3. harassing or threatening an employee,

    The International Labor Organization lists in its expert reports, several dozen behaviors that can exhaust the signs of violence in the workplace. This include threats, insults, ostracism, rude gestures, swearing, screaming, pushing and other forms of physical violence.

    The doctrine notes that mobbing can constitute behaviors such as;

    • for unreasonable criticism,
    • for public humiliation and public reprimands,
    • for ambiguous commands,
    • for threatening with dismissal,
    • o impassable deadlines for the execution of the order,
    • for ambiguous commands,
    • for forced stay after working hours,
    • for coercion to work in depraving conditions,
    • for assigning meaningless tasks to perform,
    • spreading malicious gossip,
    • for abusive letters, emails,
    • for telephone terror
    • for hostile looks.

    Professor W. Muszalski indicates five examples of groups of phenomena that correspond to the premise of the codex concept of mobbing:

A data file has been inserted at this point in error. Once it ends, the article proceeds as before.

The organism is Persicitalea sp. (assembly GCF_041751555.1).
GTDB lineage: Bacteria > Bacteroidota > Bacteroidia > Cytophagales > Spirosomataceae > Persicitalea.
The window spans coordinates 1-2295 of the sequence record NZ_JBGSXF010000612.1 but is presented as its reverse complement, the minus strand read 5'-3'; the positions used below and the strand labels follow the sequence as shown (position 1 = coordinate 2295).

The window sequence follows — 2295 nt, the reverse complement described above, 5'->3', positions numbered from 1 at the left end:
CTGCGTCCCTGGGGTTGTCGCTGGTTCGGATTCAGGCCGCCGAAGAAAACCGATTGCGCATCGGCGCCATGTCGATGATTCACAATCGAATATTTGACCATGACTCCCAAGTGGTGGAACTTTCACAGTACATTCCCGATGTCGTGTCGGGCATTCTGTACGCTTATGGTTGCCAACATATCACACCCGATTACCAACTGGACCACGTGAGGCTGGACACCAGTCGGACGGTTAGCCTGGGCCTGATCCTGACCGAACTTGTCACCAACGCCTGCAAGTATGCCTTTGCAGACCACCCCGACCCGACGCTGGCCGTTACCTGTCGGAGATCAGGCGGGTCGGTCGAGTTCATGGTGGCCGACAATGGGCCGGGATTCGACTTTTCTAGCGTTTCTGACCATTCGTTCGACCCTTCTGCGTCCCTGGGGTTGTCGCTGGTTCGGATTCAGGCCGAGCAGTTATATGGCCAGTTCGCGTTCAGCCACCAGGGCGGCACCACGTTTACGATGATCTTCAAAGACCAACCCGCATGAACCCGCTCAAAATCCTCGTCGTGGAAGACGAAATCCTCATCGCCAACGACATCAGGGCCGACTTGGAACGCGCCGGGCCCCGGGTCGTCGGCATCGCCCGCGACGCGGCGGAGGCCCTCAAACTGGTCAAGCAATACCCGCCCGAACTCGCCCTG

1. impacts hindering the ability to communicate,
    2. impacts that disturb social relations,
    3. actions aimed at disturbing the social perception of a person,
    4. activities affecting the quality of life and professional situation,
    5. activities having a detrimental effect on the health of the victim
  4. causing him an underestimated assessment of professional suitability, causing or aiming to humiliate or ridicule an employee, isolate him or eliminate him from the team of employees. The existence of mobbing depends on the employer's pathological actions, which result in an underestimated assessment of the employee's professional suitability, humiliation or ridicule, isolation, or finally elimination from the team of employees.

It should be noted that the employer's actions do not have to be unlawful, it is enough for them to have one of the effects indicated.

The behavior of the mobber is therefore intended to be humiliating or ridiculing an employee, isolating him from his colleagues or eliminating him from a team of colleagues.